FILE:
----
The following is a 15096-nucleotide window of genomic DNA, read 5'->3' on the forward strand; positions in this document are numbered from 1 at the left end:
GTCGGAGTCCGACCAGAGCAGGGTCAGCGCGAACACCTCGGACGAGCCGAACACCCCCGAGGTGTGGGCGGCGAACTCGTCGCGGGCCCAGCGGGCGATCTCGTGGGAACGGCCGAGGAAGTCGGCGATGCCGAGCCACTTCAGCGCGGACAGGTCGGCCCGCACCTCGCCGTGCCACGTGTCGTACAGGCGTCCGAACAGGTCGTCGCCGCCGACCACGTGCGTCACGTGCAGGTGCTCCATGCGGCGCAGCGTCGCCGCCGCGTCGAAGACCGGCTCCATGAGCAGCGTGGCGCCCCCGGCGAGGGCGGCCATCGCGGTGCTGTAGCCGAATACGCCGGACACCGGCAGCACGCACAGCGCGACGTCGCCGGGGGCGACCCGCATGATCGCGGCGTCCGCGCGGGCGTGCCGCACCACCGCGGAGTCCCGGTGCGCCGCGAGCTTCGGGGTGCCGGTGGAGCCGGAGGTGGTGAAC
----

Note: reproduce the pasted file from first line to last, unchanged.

The following is a 15096-nucleotide window of genomic DNA, read 5'->3' on the forward strand; positions in this document are numbered from 1 at the left end:
GTCGGAGTCCGACCAGAGCAGGGTCAGCGCGAACACCTCGGACGAGCCGAACACCCCCGAGGTGTGGGCGGCGAACTCGTCGCGGGCCCAGCGGGCGATCTCGTGGGAACGGCCGAGGAAGTCGGCGATGCCGAGCCACTTCAGCGCGGACAGGTCGGCCCGCACCTCGCCGTGCCACGTGTCGTACAGGCGTCCGAACAGGTCGTCGCCGCCGACCACGTGCGTCACGTGCAGGTGCTCCATGCGGCGCAGCGTCGCCGCCGCGTCGAAGACCGGCTCCATGAGCAGCGTGGCGCCCCCGGCGAGGGCGGCCATCGCGGTGCTGTAGCCGAATACGCCGGACACCGGCAGCACGCACAGCGCGACGTCGCCGGGGGCGACCCGCATGATCGCGGCGTCCGCGCGGGCGTGCCGCACCACCGCGGAGTCCCGGTGCGCCGCGAGCTTCGGGGTGCCGGTGGAGCCGGAGGTGGTGAAC